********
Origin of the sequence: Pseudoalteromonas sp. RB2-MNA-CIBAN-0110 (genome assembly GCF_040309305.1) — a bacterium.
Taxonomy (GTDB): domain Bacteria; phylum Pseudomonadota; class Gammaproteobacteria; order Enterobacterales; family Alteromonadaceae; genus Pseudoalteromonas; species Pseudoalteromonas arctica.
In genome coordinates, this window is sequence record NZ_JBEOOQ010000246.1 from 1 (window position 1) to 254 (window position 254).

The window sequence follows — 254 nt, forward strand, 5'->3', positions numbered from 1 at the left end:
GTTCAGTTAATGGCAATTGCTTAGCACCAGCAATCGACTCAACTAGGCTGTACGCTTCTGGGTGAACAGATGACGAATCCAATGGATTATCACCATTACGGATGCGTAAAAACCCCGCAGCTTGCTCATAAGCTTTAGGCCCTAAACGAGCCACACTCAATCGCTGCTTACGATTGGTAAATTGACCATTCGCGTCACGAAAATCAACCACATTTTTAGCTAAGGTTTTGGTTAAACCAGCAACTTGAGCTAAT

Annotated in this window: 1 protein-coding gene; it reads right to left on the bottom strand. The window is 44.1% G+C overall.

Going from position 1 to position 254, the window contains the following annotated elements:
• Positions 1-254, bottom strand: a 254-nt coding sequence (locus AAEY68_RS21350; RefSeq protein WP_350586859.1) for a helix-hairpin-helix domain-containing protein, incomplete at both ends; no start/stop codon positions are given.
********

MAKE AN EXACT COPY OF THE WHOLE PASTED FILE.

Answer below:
Origin of the sequence: Pseudoalteromonas sp. RB2-MNA-CIBAN-0110 (genome assembly GCF_040309305.1) — a bacterium.
Taxonomy (GTDB): domain Bacteria; phylum Pseudomonadota; class Gammaproteobacteria; order Enterobacterales; family Alteromonadaceae; genus Pseudoalteromonas; species Pseudoalteromonas arctica.
In genome coordinates, this window is sequence record NZ_JBEOOQ010000246.1 from 1 (window position 1) to 254 (window position 254).

The window sequence follows — 254 nt, forward strand, 5'->3', positions numbered from 1 at the left end:
GTTCAGTTAATGGCAATTGCTTAGCACCAGCAATCGACTCAACTAGGCTGTACGCTTCTGGGTGAACAGATGACGAATCCAATGGATTATCACCATTACGGATGCGTAAAAACCCCGCAGCTTGCTCATAAGCTTTAGGCCCTAAACGAGCCACACTCAATCGCTGCTTACGATTGGTAAATTGACCATTCGCGTCACGAAAATCAACCACATTTTTAGCTAAGGTTTTGGTTAAACCAGCAACTTGAGCTAAT

Annotated in this window: 1 protein-coding gene; it reads right to left on the bottom strand. The window is 44.1% G+C overall.

Going from position 1 to position 254, the window contains the following annotated elements:
• Positions 1-254, bottom strand: a 254-nt coding sequence (locus AAEY68_RS21350; RefSeq protein WP_350586859.1) for a helix-hairpin-helix domain-containing protein, incomplete at both ends; no start/stop codon positions are given.